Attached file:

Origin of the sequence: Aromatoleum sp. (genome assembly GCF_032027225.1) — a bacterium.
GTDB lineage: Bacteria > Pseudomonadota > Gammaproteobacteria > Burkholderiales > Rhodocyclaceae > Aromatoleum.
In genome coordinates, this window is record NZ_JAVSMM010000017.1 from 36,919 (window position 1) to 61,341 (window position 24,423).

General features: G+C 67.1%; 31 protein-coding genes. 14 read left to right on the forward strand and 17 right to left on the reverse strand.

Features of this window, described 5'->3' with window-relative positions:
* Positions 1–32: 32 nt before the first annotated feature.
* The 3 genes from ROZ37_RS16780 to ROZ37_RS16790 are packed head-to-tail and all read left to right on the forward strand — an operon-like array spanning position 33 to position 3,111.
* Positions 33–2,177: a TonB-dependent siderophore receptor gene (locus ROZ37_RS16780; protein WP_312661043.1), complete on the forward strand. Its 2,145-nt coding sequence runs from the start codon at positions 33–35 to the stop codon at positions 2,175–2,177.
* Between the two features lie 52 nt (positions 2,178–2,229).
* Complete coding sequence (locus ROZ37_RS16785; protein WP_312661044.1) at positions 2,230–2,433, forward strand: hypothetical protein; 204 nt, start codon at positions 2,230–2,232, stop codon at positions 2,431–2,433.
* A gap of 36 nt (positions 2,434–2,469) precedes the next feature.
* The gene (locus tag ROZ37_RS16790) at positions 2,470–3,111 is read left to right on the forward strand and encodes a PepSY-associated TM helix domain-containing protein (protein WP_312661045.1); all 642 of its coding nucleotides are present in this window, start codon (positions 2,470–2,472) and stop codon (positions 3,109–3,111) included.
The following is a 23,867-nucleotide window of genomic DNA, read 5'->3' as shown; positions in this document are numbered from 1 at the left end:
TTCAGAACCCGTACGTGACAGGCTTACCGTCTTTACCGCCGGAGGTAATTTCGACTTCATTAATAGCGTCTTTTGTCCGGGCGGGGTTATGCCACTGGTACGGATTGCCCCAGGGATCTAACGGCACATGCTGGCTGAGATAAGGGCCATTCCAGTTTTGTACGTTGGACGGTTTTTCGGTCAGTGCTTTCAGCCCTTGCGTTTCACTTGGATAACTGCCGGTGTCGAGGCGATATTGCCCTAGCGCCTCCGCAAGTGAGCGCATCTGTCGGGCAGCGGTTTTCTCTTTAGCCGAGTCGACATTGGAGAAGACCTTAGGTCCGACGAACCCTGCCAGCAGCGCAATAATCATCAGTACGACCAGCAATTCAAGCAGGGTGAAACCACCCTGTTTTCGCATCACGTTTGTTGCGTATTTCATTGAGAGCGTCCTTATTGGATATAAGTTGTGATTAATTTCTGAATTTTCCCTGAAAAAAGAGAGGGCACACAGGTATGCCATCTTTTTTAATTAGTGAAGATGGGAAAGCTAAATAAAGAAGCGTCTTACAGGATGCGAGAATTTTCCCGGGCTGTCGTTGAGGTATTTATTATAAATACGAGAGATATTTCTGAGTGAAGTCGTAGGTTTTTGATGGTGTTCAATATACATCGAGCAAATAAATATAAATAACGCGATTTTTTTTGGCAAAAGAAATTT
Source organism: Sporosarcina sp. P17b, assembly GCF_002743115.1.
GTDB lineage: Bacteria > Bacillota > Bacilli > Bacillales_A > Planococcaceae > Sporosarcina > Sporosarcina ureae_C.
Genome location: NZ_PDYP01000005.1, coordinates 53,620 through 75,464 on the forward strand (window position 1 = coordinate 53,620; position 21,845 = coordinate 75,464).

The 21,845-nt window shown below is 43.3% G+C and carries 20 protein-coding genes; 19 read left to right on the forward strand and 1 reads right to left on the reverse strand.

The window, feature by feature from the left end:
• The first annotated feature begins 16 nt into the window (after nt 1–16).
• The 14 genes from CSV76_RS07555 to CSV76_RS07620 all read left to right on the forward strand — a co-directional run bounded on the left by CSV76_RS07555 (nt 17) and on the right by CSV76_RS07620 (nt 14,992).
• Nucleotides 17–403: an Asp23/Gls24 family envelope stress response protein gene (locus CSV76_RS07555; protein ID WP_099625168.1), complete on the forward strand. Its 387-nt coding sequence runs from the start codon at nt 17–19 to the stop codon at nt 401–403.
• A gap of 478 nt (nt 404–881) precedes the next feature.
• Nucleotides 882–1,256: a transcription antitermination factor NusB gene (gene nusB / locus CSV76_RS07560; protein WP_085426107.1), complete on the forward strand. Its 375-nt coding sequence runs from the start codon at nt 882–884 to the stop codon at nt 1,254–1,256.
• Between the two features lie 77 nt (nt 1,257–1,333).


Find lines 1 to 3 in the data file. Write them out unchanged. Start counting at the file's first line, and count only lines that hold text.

Origin of the sequence: Aromatoleum sp. (genome assembly GCF_032027225.1) — a bacterium.
GTDB lineage: Bacteria > Pseudomonadota > Gammaproteobacteria > Burkholderiales > Rhodocyclaceae > Aromatoleum.
In genome coordinates, this window is record NZ_JAVSMM010000017.1 from 36,919 (window position 1) to 61,341 (window position 24,423).